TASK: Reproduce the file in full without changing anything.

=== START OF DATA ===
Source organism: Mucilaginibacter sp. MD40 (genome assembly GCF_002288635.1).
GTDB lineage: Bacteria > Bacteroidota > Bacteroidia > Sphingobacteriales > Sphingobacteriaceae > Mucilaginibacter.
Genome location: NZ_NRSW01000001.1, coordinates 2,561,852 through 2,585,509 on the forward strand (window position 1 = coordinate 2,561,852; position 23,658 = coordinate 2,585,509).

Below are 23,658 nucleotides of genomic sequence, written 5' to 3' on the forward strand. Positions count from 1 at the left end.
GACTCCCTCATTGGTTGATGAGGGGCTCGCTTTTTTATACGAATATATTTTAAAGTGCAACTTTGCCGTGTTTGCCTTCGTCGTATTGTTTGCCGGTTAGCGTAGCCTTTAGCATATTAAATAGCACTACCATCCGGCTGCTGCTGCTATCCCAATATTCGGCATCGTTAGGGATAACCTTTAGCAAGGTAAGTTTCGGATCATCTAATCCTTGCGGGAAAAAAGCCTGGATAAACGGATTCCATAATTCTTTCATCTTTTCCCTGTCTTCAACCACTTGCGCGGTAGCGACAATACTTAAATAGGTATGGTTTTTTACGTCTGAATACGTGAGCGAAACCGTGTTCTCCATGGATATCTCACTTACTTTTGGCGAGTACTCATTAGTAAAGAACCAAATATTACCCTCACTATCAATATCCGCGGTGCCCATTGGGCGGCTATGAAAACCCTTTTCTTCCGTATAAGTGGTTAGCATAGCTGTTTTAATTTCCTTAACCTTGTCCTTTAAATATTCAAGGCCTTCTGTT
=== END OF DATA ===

Source organism: Mucilaginibacter sp. MD40 (genome assembly GCF_002288635.1).
GTDB lineage: Bacteria > Bacteroidota > Bacteroidia > Sphingobacteriales > Sphingobacteriaceae > Mucilaginibacter.
Genome location: NZ_NRSW01000001.1, coordinates 2,561,852 through 2,585,509 on the forward strand (window position 1 = coordinate 2,561,852; position 23,658 = coordinate 2,585,509).

Below are 23,658 nucleotides of genomic sequence, written 5' to 3' on the forward strand. Positions count from 1 at the left end.
GACTCCCTCATTGGTTGATGAGGGGCTCGCTTTTTTATACGAATATATTTTAAAGTGCAACTTTGCCGTGTTTGCCTTCGTCGTATTGTTTGCCGGTTAGCGTAGCCTTTAGCATATTAAATAGCACTACCATCCGGCTGCTGCTGCTATCCCAATATTCGGCATCGTTAGGGATAACCTTTAGCAAGGTAAGTTTCGGATCATCTAATCCTTGCGGGAAAAAAGCCTGGATAAACGGATTCCATAATTCTTTCATCTTTTCCCTGTCTTCAACCACTTGCGCGGTAGCGACAATACTTAAATAGGTATGGTTTTTTACGTCTGAATACGTGAGCGAAACCGTGTTCTCCATGGATATCTCACTTACTTTTGGCGAGTACTCATTAGTAAAGAACCAAATATTACCCTCACTATCAATATCCGCGGTGCCCATTGGGCGGCTATGAAAACCCTTTTCTTCCGTATAAGTGGTTAGCATAGCTGTTTTAATTTCCTTAACCTTGTCCTTTAAATATTCAAGGCCTTCTGTT